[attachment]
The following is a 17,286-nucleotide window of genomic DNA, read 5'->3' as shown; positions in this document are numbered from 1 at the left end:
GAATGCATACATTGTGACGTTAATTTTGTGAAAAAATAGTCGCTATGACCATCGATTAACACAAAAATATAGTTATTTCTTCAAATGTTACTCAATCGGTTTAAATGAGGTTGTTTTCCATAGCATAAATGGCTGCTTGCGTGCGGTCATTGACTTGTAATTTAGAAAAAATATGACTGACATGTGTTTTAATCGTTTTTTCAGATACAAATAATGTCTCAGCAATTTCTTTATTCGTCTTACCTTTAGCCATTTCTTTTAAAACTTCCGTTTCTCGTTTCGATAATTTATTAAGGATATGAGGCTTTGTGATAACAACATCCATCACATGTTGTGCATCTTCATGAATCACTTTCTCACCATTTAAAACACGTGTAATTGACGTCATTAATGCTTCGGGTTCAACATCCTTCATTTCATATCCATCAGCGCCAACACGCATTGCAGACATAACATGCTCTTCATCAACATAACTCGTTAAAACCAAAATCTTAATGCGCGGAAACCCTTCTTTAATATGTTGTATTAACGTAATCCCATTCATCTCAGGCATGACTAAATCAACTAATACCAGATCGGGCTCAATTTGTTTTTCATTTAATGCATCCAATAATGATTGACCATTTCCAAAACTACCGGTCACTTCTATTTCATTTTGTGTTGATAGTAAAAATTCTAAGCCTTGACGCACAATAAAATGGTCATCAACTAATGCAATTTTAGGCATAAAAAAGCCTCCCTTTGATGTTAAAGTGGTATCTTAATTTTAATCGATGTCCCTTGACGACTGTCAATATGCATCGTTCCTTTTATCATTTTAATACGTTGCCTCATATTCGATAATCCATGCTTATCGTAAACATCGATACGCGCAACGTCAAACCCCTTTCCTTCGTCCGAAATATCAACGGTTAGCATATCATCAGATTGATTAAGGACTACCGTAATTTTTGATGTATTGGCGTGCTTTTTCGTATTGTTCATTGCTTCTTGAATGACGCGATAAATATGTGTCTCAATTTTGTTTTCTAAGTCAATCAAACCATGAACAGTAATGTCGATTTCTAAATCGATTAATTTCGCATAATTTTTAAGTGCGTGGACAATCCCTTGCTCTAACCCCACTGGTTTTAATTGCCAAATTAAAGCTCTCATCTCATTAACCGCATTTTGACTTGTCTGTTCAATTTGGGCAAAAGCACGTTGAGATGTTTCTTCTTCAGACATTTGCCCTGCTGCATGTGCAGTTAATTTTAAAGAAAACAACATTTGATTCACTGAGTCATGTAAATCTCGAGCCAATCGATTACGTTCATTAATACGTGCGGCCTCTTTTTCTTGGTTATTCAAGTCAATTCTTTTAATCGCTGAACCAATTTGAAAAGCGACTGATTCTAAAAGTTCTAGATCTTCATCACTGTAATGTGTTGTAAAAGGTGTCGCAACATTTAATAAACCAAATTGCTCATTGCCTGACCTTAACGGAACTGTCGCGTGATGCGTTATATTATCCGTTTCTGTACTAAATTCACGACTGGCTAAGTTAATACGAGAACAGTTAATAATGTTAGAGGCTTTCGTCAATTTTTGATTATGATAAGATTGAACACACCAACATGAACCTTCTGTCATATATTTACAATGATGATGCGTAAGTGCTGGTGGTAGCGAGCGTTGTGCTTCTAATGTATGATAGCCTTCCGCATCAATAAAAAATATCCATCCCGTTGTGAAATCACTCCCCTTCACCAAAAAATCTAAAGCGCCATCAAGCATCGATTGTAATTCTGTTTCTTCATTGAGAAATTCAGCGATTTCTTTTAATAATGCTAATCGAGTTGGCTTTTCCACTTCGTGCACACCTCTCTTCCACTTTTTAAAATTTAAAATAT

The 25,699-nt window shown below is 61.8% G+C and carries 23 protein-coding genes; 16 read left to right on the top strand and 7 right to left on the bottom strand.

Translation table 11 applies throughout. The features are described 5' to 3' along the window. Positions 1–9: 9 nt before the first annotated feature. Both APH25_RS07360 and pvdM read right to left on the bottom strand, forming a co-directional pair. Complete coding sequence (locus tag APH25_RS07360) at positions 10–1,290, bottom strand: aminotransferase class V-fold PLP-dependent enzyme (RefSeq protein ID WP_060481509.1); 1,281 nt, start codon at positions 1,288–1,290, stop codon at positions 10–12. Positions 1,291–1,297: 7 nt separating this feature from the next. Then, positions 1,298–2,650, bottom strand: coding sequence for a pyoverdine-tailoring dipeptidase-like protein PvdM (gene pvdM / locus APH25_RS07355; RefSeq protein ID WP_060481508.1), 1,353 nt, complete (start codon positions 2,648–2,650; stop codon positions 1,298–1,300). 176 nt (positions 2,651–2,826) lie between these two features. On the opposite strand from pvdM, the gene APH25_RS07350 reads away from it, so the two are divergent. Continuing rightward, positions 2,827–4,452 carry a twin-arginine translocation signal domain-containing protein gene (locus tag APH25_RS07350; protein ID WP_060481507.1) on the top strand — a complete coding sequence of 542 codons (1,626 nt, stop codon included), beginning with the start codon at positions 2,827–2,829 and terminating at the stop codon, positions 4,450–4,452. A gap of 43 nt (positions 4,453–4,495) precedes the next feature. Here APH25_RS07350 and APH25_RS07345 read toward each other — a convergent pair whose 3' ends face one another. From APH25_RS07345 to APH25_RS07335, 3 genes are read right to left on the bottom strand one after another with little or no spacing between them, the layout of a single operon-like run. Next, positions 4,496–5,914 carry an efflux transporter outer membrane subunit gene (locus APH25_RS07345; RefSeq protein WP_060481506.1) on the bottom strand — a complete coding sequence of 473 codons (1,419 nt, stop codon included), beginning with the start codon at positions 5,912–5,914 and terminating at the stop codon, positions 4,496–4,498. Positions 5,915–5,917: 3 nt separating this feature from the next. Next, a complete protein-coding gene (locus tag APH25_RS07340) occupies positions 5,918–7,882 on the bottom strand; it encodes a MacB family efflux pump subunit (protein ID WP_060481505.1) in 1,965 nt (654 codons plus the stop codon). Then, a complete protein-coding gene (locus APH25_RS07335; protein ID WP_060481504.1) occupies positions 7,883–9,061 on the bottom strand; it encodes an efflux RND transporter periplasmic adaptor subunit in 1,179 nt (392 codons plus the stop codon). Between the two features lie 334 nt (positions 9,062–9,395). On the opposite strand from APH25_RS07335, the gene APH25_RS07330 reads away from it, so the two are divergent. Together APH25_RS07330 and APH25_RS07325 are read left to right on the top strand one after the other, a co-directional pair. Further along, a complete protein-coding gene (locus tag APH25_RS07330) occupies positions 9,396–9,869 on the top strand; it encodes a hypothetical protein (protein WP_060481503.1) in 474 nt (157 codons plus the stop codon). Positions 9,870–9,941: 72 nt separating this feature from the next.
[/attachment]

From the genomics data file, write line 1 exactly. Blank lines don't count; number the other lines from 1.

The following is a 17,286-nucleotide window of genomic DNA, read 5'->3' as shown; positions in this document are numbered from 1 at the left end: